The overall health of the United States improved throughout the 20th Century (U.S. Department of Health and Human Services, 2001). The ten greatest public health achievements in the United States from 1900 to 1999 included improvements in the areas of vaccinations; motor vehicle safety; safer workplaces; control of infectious diseases; reduced deaths from coronary heart disease and stroke; safer and healthier foods; healthier mothers and babies; family planning; fluoridation of drinking water; and recognition of tobacco as a health hazard (Centers for Disease Control and Prevention, 2001a). The nation faces other health challenges in the 21st Century, including the noninfectious diseases of overweight and obesity. These diseases have reached epidemic proportions (U.S. Department of Health and Human Services, 2001). The prevalence of obesity increased from 12.0% in 1991 to 17.9% in 1998 (Mokdad, et al., 1999), and continued to increase to 19.8% in 2000 (Mokdad, et al., 2001), reaching 20.9% in 2001 (Mokdad, Stroup, & Giles, 2003).
Overweight and obesity are associated with increased health risks for certain chronic diseases, including coronary heart disease, type 2 (non-insulin dependent) diabetes, various cancers (e.g., endometrial, breast, and colon cancers), among other diseases and disorders (Mokdad, et al., 2003; Must, et al., 1999; Thompson, Edelsberg, Colditz, Bird, & Oster, 1999). The top five chronic disease killers, which include heart disease, cancer, stroke, chronic obstructive pulmonary disease, and diabetes, accounted for 68% of all deaths in the United States in 1999 (U.S. Department of Health and Human Services, 2002). Obesity has been estimated to lead to the death of 300,000 adults in the United States each year (Allison, Fontaine, Manson, Stevens, & VanItallie, 1999).
In addition, overweight and obesity impose substantial costs on the United States' health care system (Roux & Donaldson, 2004; U.S. Department of Health and Human Services, 2001). Direct health care costs of overweight and obesity include preventive, diagnostic, and treatment services (such as physician visits and hospital care). Indirect health care costs of overweight and obesity include lost wages due to an inability to function properly, and the value of future earnings due to premature death. Wolf and Colditz (1998) estimated the total costs of obesity to be $99 billion in 1995. Wolf (2001) estimated the total cost of obesity to be $117 billion in 2000, including $61 billion in direct costs and $56 billion in indirect costs. The costs of obesity are primarily due to its contribution to incidences of coronary heart disease, type 2 diabetes, and hypertension (Wolf, 1998).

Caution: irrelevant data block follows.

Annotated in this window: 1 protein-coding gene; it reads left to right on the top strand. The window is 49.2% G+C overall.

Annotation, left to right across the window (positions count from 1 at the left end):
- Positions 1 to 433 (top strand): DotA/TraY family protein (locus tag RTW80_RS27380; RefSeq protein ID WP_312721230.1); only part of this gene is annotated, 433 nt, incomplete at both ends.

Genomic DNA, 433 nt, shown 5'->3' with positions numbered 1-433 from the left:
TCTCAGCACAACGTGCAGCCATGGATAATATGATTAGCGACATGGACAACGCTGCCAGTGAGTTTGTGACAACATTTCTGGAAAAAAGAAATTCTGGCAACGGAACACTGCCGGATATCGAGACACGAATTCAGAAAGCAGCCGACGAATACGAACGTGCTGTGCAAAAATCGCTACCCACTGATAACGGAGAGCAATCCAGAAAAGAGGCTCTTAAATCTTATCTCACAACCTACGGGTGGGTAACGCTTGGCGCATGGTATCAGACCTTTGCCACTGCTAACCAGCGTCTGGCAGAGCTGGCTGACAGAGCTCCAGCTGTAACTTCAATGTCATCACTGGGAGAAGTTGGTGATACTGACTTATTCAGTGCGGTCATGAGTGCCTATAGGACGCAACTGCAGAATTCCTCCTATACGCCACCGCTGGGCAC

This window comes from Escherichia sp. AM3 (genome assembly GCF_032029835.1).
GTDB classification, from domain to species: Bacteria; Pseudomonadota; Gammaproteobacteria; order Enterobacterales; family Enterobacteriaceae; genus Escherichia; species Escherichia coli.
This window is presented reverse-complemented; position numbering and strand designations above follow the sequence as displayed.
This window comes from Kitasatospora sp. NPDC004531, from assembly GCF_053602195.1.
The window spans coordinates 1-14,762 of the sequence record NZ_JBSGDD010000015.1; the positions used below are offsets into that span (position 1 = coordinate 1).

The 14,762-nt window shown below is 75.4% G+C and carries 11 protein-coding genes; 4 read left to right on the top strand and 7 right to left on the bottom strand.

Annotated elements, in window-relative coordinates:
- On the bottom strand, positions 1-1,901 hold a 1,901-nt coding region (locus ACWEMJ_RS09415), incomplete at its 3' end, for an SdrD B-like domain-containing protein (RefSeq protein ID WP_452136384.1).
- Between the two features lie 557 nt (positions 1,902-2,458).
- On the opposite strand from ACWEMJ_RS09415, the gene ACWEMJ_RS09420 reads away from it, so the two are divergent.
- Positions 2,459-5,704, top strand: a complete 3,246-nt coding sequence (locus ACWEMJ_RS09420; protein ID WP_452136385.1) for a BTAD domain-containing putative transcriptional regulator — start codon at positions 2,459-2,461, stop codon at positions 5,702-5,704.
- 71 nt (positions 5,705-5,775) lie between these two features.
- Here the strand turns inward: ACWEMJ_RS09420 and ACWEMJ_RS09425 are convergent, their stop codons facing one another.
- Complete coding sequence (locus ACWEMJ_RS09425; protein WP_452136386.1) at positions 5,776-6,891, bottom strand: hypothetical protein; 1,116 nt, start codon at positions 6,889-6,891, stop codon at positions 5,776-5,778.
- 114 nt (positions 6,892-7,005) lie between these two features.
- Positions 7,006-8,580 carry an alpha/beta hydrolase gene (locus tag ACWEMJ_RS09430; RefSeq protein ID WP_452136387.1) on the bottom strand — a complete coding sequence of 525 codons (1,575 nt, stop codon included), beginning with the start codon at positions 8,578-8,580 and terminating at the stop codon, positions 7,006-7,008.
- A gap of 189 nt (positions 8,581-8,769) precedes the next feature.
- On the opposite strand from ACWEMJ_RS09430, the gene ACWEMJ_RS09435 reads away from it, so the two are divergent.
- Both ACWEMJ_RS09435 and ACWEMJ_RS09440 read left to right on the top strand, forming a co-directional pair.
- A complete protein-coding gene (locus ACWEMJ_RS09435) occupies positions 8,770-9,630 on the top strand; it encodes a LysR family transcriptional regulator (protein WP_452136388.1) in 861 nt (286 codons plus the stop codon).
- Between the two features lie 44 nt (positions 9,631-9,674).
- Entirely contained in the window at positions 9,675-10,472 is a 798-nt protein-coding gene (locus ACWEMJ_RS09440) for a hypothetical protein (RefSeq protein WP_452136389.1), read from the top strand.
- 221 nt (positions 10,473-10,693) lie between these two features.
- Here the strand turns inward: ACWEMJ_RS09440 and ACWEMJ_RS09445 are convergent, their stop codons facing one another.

Pronk, Goodman, O'Connor, and Martinson (1999) estimated a 1.9% increase in medical charges for every one-unit increase in body mass index (BMI). Thompson et al. (1999) estimated lifetime medical care costs are at least $10,000 higher for moderately obese (BMI of 32.5 kg/[m.sup.2]) as compared to non-obese (BMI of 22.5 kg/[m.sup.2]) 45-54 year old men in 1996. Severely obese (BMI 37.5 kg/[m.sup.2]) men in the same age group could expect $17,000 higher lifetime medical care costs as compared to non-obese men in 1996. Nearly half of their estimated lifetime medical care costs, regardless of degree of obesity, were due to coronary heart disease. They also reported similar results across other age groups and for women (Thompson et al., 1999). The relative magnitudes of excess lifetime medical care costs associated with increasing degrees of obesity were similar to estimates for smoking (Thompson et al., 1999).
Chronic diseases, including overweight and obesity, are not only the most prevalent and costly of all health problems, but they are also among the most preventable (U.S. Department of Health and Human Services, 2002). Many chronic diseases are a function of people's daily choices. The lack of physical activity and poor dietary habits are second only to tobacco use as leading causes of preventable death in the United States (McGinnis & Foege, 1993; U. …